The Indian sitar virtuoso and composer Ravi Shankar has died at the age of 92 near his home in southern California.
Shankar is widely credited with introducing Indian music to the Western world through his collaborations with other artists, including the Beatles.
A statement released by his family said he had undergone treatment that "could have potentially given him a new lease of life" but that it had proved unsuccessful.
Shankar's students include George Harrison and jazz saxophonist John Coltrane.
He was a direct influence on the Beatles' tracks Norwegian Wood and Within You, Without You.
His legendary appearances at the Monterey and Woodstock festivals in the late Sixties helped him to become a household name in the West.
In the video below, Shankar can be seen giving Harrison a lesson in 1968 at a retreat in Rishikesh, northern India.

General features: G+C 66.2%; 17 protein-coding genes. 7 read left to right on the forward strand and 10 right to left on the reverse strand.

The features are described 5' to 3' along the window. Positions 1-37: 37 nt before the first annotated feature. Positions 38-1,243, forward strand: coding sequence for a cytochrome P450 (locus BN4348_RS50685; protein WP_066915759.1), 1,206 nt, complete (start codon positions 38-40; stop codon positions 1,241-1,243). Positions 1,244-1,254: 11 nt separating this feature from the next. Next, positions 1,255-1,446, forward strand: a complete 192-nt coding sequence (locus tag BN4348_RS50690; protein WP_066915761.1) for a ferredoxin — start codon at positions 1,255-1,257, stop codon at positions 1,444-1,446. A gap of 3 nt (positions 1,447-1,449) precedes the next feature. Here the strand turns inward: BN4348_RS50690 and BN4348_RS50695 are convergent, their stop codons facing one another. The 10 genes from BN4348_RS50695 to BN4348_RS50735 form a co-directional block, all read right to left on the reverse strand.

A man of many talents, Shankar also wrote the Oscar-nominated score for 1982 film "Gandhi," several books, and mounted theatrical productions.
He was equally influential in the classical world - both for his collaborations with violinist Yehudi Menuhin and his compositions for sitar and orchestra.
Shankar was also known for his political and campaigning work - most notably as a patron of the animal welfare group PETA.
He also served as a member of the upper chamber of the Parliament of India, from 1986 to 1992, after being nominated by then Indian Prime Minister Rajiv Gandhi.
Shankar was born in 1920 in India's holiest city, Varanasi into relative poverty.
After his eldest brother moved the family to Paris, he spent almost a decade dancing in his brother's Indian classical and folk dance troupe, before learning the sitar.
Both of Shankar's daughters followed him into the music world. Norah Jones is a successful singer-songwriter, and Anoushka Shankar is a respected sitar player.
Shankar continued playing sitar right up until the end of his life. His last concert, performed with his daughter Anoushka, was in November in Long Beach, California.
He is also survived by three grandchildren, and four great-grandchildren.